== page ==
I sadly took to my usual social media outlets and lamented the news. Moments later, my mother gave me a stern, “You’re going, and that’s final!” And offered to cover the plane ticket as an early “birthristmas” present. A fellow tea pal also offered to host my tea trunk/manchild arse for the duration of the expo.

And this hasn’t been the first hiccup to my plans. It almost seems like whenever I make plans in the Spring, something (or someone) comes in to throw a wrench in them – which further puts a snare on my already-strained mental faculties and emotional fortitude. And that is why having set routines keeps me – for the most part – as balanced as is humanly possible. The most important? That first cup of tea in the morning.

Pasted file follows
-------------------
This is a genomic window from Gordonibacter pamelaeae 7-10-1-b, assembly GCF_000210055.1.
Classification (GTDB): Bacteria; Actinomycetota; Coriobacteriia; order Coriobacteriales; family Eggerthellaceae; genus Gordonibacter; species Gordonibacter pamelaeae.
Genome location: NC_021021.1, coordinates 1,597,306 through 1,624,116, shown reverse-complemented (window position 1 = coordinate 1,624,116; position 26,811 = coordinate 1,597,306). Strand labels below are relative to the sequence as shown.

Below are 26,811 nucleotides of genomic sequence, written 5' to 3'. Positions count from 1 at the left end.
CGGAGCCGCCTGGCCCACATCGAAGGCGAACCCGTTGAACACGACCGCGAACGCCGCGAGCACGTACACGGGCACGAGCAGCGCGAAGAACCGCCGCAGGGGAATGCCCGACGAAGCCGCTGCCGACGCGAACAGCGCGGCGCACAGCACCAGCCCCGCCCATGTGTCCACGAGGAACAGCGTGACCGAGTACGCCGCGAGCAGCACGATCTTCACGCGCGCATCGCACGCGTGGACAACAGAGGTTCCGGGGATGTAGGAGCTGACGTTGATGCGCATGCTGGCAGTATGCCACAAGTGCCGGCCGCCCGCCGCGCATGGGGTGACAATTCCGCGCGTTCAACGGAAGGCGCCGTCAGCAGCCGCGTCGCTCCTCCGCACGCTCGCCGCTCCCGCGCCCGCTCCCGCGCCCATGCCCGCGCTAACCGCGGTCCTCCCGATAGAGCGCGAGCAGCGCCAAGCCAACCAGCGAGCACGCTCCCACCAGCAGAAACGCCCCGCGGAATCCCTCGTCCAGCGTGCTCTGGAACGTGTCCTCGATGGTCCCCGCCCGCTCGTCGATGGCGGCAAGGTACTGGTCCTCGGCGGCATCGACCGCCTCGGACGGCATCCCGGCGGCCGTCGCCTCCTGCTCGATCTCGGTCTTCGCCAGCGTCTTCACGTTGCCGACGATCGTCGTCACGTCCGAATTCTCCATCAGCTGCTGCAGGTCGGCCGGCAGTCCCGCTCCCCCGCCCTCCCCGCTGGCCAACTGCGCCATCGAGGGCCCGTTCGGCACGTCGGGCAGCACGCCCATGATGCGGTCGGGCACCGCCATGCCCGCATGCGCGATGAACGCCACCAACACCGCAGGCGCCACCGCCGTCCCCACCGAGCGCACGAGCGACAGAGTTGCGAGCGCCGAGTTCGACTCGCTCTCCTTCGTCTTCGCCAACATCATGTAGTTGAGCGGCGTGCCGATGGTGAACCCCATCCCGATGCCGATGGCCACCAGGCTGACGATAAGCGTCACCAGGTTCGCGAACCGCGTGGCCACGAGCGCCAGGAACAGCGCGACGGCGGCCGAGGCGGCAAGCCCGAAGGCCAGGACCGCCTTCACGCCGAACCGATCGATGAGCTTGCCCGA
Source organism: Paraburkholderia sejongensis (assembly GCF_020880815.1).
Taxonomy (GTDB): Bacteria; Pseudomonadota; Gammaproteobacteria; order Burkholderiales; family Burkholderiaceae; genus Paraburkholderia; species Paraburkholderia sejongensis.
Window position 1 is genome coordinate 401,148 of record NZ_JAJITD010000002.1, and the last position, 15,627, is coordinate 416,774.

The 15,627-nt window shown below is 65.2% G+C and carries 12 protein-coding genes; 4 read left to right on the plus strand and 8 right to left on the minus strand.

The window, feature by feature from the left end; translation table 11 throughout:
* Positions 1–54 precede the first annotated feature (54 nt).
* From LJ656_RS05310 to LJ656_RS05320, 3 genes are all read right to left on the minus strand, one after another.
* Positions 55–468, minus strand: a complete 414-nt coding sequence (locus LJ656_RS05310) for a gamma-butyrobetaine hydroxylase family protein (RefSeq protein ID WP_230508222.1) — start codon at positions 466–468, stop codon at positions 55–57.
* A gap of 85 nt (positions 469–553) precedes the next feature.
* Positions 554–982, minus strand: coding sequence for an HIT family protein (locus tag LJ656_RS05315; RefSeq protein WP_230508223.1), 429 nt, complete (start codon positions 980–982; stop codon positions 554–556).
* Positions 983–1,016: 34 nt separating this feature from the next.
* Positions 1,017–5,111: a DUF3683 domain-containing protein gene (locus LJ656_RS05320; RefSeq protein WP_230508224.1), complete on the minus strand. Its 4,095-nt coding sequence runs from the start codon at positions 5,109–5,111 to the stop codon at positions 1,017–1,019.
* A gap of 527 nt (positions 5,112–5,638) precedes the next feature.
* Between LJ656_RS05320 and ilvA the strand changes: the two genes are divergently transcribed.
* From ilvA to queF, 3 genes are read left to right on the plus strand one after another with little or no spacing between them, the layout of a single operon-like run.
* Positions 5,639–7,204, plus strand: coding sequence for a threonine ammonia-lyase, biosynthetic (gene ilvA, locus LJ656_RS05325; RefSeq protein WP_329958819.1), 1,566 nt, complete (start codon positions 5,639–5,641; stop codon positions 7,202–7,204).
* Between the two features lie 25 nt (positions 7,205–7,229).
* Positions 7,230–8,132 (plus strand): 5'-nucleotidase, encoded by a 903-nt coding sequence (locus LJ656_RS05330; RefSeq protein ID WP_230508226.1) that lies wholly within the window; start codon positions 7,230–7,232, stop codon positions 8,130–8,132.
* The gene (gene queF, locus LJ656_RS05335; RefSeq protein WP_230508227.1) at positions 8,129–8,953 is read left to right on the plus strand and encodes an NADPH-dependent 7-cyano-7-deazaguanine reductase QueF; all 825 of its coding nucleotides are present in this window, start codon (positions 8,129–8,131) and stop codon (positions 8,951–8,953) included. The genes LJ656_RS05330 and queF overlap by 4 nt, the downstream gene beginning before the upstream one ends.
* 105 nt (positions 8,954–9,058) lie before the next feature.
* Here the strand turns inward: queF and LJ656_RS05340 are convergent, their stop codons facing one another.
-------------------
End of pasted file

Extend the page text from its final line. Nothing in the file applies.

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Credit to BlueDragoFire900

Over a year ago, I relied on matcha (powdered green tea) as my morning kickstarter. With the right equipment, it was easy to prepare and took very little time to brew. A minute to heat the water, a few seconds to scoop the powder, forty-five seconds to whisk, and done – bubbly goodness-to-go. They don’t call it “ceremonial” matcha for nothin’. It’s a ritual in and of itself, and anyone can do it anyway they damn well please.